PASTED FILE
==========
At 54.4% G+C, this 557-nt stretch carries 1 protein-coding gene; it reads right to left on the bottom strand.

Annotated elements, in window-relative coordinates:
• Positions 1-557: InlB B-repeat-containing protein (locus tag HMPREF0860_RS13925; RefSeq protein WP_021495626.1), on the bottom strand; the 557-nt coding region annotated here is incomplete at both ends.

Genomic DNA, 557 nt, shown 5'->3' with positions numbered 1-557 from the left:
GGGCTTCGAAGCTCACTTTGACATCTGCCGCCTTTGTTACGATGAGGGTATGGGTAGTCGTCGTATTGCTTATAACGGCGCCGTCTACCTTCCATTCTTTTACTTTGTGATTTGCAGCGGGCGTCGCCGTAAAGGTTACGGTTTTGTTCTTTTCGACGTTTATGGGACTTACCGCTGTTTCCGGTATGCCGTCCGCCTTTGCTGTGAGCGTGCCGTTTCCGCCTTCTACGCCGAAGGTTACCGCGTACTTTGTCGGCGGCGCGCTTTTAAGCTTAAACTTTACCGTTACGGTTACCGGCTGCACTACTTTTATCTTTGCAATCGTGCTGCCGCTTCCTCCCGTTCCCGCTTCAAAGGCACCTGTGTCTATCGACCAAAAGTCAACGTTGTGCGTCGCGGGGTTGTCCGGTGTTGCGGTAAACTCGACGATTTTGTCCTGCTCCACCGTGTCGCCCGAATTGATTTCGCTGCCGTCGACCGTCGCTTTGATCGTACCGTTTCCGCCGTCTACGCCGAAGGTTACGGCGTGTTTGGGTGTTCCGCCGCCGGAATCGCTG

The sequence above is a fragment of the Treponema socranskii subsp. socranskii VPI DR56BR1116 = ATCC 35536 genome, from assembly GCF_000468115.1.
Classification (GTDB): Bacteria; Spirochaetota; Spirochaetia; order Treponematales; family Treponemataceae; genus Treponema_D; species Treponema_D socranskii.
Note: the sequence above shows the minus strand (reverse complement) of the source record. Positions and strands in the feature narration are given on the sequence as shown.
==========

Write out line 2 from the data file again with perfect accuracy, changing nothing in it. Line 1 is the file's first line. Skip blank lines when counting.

Annotated elements, in window-relative coordinates: